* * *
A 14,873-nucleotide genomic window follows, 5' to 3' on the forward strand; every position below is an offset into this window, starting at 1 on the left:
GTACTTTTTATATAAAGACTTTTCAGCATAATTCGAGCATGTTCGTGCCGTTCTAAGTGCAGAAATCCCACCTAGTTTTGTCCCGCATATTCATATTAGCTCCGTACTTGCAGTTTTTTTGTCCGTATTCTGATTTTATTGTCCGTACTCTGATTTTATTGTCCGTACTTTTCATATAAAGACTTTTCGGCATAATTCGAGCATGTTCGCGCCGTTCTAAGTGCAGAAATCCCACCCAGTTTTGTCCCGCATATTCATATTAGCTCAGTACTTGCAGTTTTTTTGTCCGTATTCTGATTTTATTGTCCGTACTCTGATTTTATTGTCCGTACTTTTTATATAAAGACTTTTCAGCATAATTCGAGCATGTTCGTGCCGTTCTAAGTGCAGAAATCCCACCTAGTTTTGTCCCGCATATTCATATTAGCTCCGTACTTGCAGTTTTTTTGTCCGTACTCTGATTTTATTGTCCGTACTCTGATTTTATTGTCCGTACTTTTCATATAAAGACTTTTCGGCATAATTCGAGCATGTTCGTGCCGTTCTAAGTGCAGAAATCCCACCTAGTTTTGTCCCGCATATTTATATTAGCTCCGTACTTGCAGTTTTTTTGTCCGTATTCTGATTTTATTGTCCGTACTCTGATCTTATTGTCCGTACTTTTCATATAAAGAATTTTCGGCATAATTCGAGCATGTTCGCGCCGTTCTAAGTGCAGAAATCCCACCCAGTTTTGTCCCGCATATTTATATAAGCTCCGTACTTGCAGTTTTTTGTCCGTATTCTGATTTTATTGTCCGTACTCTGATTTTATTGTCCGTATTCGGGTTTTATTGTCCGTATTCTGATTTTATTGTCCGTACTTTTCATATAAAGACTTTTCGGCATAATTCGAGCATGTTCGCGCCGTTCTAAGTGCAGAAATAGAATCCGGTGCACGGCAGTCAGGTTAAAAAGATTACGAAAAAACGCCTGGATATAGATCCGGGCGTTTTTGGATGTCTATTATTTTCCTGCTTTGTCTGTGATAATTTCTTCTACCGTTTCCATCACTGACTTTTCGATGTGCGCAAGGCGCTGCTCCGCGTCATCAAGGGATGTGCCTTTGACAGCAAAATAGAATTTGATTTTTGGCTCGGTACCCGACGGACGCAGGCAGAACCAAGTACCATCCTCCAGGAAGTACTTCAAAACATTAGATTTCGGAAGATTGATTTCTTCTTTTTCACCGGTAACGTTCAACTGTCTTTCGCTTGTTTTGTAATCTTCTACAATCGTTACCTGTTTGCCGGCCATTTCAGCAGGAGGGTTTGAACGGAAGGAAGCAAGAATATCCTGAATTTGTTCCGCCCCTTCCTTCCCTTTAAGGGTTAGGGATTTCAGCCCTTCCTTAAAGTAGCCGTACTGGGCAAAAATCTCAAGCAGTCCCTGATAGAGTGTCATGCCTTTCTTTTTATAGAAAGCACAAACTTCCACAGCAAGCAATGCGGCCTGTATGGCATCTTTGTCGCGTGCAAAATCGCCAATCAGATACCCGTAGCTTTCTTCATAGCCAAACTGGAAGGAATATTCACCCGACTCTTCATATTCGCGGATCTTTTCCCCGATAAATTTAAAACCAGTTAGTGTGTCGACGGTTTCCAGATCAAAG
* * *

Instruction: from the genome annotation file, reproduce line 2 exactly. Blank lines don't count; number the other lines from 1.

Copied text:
GTACTTTTTATATAAAGACTTTTCAGCATAATTCGAGCATGTTCGTGCCGTTCTAAGTGCAGAAATCCCACCTAGTTTTGTCCCGCATATTCATATTAGCTCCGTACTTGCAGTTTTTTTGTCCGTATTCTGATTTTATTGTCCGTACTCTGATTTTATTGTCCGTACTTTTCATATAAAGACTTTTCGGCATAATTCGAGCATGTTCGCGCCGTTCTAAGTGCAGAAATCCCACCCAGTTTTGTCCCGCATATTCATATTAGCTCAGTACTTGCAGTTTTTTTGTCCGTATTCTGATTTTATTGTCCGTACTCTGATTTTATTGTCCGTACTTTTTATATAAAGACTTTTCAGCATAATTCGAGCATGTTCGTGCCGTTCTAAGTGCAGAAATCCCACCTAGTTTTGTCCCGCATATTCATATTAGCTCCGTACTTGCAGTTTTTTTGTCCGTACTCTGATTTTATTGTCCGTACTCTGATTTTATTGTCCGTACTTTTCATATAAAGACTTTTCGGCATAATTCGAGCATGTTCGTGCCGTTCTAAGTGCAGAAATCCCACCTAGTTTTGTCCCGCATATTTATATTAGCTCCGTACTTGCAGTTTTTTTGTCCGTATTCTGATTTTATTGTCCGTACTCTGATCTTATTGTCCGTACTTTTCATATAAAGAATTTTCGGCATAATTCGAGCATGTTCGCGCCGTTCTAAGTGCAGAAATCCCACCCAGTTTTGTCCCGCATATTTATATAAGCTCCGTACTTGCAGTTTTTTGTCCGTATTCTGATTTTATTGTCCGTACTCTGATTTTATTGTCCGTATTCGGGTTTTATTGTCCGTATTCTGATTTTATTGTCCGTACTTTTCATATAAAGACTTTTCGGCATAATTCGAGCATGTTCGCGCCGTTCTAAGTGCAGAAATAGAATCCGGTGCACGGCAGTCAGGTTAAAAAGATTACGAAAAAACGCCTGGATATAGATCCGGGCGTTTTTGGATGTCTATTATTTTCCTGCTTTGTCTGTGATAATTTCTTCTACCGTTTCCATCACTGACTTTTCGATGTGCGCAAGGCGCTGCTCCGCGTCATCAAGGGATGTGCCTTTGACAGCAAAATAGAATTTGATTTTTGGCTCGGTACCCGACGGACGCAGGCAGAACCAAGTACCATCCTCCAGGAAGTACTTCAAAACATTAGATTTCGGAAGATTGATTTCTTCTTTTTCACCGGTAACGTTCAACTGTCTTTCGCTTGTTTTGTAATCTTCTACAATCGTTACCTGTTTGCCGGCCATTTCAGCAGGAGGGTTTGAACGGAAGGAAGCAAGAATATCCTGAATTTGTTCCGCCCCTTCCTTCCCTTTAAGGGTTAGGGATTTCAGCCCTTCCTTAAAGTAGCCGTACTGGGCAAAAATCTCAAGCAGTCCCTGATAGAGTGTCATGCCTTTCTTTTTATAGAAAGCACAAACTTCCACAGCAAGCAATGCGGCCTGTATGGCATCTTTGTCGCGTGCAAAATCGCCAATCAGATACCCGTAGCTTTCTTCATAGCCAAACTGGAAGGAATATTCACCCGACTCTTCATATTCGCGGATCTTTTCCCCGATAAATTTAAAACCAGTTAGTGTGTCGACGGTTTCCAGATCAAAG